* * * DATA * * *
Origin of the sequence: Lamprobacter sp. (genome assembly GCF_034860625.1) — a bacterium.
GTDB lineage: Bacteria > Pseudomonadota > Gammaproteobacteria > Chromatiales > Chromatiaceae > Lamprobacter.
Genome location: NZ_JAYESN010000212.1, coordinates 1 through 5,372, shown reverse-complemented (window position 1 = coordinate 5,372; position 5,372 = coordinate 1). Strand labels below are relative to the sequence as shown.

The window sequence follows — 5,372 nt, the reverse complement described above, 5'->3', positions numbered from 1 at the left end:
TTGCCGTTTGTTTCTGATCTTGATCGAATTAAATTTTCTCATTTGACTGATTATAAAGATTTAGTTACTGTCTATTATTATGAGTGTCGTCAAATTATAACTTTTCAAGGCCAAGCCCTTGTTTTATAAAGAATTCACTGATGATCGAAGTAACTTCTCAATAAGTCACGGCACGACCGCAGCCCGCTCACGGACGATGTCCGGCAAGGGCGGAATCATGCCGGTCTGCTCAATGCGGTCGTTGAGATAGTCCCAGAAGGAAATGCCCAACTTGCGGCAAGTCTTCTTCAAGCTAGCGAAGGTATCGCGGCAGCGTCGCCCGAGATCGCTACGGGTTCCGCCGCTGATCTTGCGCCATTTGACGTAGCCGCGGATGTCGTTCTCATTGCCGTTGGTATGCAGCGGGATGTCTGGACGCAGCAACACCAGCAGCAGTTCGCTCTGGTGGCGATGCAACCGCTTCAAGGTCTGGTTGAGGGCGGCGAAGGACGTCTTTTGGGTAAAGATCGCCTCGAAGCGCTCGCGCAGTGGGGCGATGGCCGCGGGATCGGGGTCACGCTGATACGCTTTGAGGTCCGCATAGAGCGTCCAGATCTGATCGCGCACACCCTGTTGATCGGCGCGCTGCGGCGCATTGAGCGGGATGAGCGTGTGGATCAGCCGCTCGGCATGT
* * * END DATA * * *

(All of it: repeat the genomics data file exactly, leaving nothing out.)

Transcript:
Origin of the sequence: Lamprobacter sp. (genome assembly GCF_034860625.1) — a bacterium.
GTDB lineage: Bacteria > Pseudomonadota > Gammaproteobacteria > Chromatiales > Chromatiaceae > Lamprobacter.
Genome location: NZ_JAYESN010000212.1, coordinates 1 through 5,372, shown reverse-complemented (window position 1 = coordinate 5,372; position 5,372 = coordinate 1). Strand labels below are relative to the sequence as shown.

The window sequence follows — 5,372 nt, the reverse complement described above, 5'->3', positions numbered from 1 at the left end:
TTGCCGTTTGTTTCTGATCTTGATCGAATTAAATTTTCTCATTTGACTGATTATAAAGATTTAGTTACTGTCTATTATTATGAGTGTCGTCAAATTATAACTTTTCAAGGCCAAGCCCTTGTTTTATAAAGAATTCACTGATGATCGAAGTAACTTCTCAATAAGTCACGGCACGACCGCAGCCCGCTCACGGACGATGTCCGGCAAGGGCGGAATCATGCCGGTCTGCTCAATGCGGTCGTTGAGATAGTCCCAGAAGGAAATGCCCAACTTGCGGCAAGTCTTCTTCAAGCTAGCGAAGGTATCGCGGCAGCGTCGCCCGAGATCGCTACGGGTTCCGCCGCTGATCTTGCGCCATTTGACGTAGCCGCGGATGTCGTTCTCATTGCCGTTGGTATGCAGCGGGATGTCTGGACGCAGCAACACCAGCAGCAGTTCGCTCTGGTGGCGATGCAACCGCTTCAAGGTCTGGTTGAGGGCGGCGAAGGACGTCTTTTGGGTAAAGATCGCCTCGAAGCGCTCGCGCAGTGGGGCGATGGCCGCGGGATCGGGGTCACGCTGATACGCTTTGAGGTCCGCATAGAGCGTCCAGATCTGATCGCGCACACCCTGTTGATCGGCGCGCTGCGGCGCATTGAGCGGGATGAGCGTGTGGATCAGCCGCTCGGCATGT